Subscribe | Login/Register
19 November 2022
10 September 2022
11 November 2022
12 November 2022
15 November 2022
16 November 2022
17 November 2022
18 November 2022
21 November 2022
Friday 20 May 2022 | Written by RNZ | Published in Papua New Guinea, Regional
Vanimo MP Belden Namah Photo: RNZ / Alex Smith
The National newspaper reports Derek Hartshorn has dismissed opposition leader Belden Namah's application to stop Parliament's decision of adding seven new electorates.
Justice Hartshorn said while there may be some serious constitutional issues raised, the order sought by Mr Namah would have caused confusion in the preparation of the general election.
He said if a stay was granted, the election would be delayed and all of the consequences and problems would resolve into chaos.
Justice Hartshorn said the application by Namah was dismissed for those reasons and in the interest of justice.
He added that the application was inconsistent with the rules and laws applied.
Namah, through his lawyer Greg Sheppard, sought the order on the grounds the constitutional boundaries of the seven new electorates would be affected if the general election proceeded with it.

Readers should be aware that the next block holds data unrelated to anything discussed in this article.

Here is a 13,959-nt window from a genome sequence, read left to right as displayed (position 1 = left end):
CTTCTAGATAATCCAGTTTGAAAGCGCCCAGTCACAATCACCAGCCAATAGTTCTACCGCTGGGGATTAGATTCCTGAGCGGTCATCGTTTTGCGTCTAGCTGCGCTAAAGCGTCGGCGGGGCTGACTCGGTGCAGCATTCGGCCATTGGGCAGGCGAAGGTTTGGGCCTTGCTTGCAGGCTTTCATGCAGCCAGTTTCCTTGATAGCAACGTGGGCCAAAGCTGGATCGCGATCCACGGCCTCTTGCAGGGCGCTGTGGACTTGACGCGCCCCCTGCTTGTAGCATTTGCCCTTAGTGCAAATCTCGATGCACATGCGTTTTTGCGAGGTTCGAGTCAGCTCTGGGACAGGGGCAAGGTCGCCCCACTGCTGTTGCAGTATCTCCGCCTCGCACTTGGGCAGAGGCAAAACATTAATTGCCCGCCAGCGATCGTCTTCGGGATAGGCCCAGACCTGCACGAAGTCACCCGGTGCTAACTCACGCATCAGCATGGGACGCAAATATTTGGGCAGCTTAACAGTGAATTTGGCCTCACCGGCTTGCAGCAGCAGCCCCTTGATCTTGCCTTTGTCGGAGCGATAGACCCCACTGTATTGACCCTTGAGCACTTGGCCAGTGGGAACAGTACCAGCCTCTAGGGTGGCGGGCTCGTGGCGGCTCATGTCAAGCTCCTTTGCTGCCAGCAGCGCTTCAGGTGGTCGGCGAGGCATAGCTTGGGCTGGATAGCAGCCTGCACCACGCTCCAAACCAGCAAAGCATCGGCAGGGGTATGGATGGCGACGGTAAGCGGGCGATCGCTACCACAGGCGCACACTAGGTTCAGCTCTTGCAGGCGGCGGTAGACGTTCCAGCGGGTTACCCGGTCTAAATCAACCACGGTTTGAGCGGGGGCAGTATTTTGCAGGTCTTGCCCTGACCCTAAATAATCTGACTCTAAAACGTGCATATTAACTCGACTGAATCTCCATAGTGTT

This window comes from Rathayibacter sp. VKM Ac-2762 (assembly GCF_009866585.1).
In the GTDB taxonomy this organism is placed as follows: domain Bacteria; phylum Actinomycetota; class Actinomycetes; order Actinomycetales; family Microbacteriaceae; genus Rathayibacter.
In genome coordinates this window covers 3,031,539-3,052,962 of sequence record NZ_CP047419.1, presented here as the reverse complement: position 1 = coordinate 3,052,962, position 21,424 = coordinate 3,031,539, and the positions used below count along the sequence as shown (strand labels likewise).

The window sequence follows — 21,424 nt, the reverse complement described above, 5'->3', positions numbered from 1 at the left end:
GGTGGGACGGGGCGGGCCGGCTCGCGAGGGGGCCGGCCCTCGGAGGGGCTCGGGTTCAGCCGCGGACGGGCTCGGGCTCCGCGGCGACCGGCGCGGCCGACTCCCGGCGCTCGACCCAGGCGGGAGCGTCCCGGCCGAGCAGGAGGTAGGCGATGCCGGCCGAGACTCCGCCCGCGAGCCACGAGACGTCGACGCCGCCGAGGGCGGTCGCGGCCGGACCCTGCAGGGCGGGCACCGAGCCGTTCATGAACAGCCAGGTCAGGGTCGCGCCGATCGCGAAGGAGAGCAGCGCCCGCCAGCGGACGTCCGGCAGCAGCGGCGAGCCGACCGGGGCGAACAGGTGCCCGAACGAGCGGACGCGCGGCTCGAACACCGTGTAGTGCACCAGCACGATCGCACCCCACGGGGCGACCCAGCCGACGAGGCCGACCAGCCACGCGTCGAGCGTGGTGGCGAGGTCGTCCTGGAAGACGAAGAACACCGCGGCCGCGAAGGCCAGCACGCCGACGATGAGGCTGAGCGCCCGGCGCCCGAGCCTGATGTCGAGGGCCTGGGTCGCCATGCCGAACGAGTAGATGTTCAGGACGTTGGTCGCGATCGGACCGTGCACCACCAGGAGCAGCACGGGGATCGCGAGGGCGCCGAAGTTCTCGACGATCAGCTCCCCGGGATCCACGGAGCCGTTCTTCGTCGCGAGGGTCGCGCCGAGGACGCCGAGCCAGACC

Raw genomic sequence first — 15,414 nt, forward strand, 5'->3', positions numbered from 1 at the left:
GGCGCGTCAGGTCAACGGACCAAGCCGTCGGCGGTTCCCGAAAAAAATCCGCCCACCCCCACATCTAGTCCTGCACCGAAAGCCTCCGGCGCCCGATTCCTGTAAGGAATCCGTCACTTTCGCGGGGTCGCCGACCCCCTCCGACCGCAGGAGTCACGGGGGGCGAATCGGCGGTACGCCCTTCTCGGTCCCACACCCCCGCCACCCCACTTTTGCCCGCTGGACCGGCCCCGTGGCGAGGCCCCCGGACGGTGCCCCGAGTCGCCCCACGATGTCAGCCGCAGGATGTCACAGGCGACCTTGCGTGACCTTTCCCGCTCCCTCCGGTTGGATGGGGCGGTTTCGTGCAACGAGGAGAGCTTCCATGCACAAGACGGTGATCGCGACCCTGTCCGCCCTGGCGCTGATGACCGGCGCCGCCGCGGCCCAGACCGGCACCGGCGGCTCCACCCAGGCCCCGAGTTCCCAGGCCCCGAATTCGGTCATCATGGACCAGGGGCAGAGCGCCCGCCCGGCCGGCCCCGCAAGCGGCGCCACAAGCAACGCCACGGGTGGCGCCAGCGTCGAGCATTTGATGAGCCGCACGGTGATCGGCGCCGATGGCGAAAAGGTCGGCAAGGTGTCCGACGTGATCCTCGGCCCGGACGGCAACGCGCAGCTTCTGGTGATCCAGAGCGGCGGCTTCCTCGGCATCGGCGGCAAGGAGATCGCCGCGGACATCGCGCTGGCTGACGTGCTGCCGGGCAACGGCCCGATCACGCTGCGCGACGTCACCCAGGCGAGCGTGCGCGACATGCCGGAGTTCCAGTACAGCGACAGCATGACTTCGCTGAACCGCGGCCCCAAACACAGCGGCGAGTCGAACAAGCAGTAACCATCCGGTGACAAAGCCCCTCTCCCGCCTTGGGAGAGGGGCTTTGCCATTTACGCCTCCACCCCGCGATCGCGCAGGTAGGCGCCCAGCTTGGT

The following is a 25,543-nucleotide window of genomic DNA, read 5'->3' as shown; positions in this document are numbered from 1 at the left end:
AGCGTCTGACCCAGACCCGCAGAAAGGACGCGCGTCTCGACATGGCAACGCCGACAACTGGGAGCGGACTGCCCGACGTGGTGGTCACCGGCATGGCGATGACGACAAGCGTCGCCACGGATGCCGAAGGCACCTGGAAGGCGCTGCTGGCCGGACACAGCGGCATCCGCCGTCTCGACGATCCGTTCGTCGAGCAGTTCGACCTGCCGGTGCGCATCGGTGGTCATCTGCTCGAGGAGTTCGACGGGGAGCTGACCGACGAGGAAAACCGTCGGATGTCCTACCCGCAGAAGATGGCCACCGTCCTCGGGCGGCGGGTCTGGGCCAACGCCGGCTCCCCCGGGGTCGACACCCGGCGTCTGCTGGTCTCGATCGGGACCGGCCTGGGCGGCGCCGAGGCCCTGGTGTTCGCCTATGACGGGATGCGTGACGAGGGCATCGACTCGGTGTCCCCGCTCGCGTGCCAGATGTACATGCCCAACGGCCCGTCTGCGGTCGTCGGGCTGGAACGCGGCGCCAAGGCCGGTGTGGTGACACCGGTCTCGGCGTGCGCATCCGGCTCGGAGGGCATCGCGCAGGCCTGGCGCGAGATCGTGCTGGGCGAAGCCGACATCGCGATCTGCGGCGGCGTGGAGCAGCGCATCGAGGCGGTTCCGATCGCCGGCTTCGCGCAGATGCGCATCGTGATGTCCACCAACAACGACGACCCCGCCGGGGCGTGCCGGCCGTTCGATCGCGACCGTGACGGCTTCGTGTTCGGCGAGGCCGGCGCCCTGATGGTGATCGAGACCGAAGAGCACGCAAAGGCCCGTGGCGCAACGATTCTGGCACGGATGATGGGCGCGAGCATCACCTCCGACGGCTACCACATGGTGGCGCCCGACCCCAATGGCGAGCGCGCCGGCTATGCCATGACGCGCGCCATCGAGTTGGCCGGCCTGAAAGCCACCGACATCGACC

Sheppard said the application sought was to preserve the constitutionality of the electorates as they were before it was redistributed and approved by Parliament on March 22.
He further submitted that John Igitoi's appointment as the acting national statistician was done in a wrong manner which made a National Statistics report unreliable.
"The parliament made the decision to create those electorates on that unreliable statistics provided based on estimated figures," he said.
The application was sought to stop the seven electorates from participating in this general election while the proceeding against the law in which that act of Parliament was made proceeds in court.
Solicitor-General Tauvasa Tanuvasa, representing Attorney-General Pila Niningi, submitted that the application should be dismissed as it was incompetent and an abuse of process.
"Namah's application sought will to create a chaotic situation for the whole country," he said.
"Orders of that nature have the potential to further defer election which may lead to create issues," he said.
Tanivasa said the court must consider the requirement of the law in which the application sought must meet in order to be competent.
PNG's election is being over three weeks in July.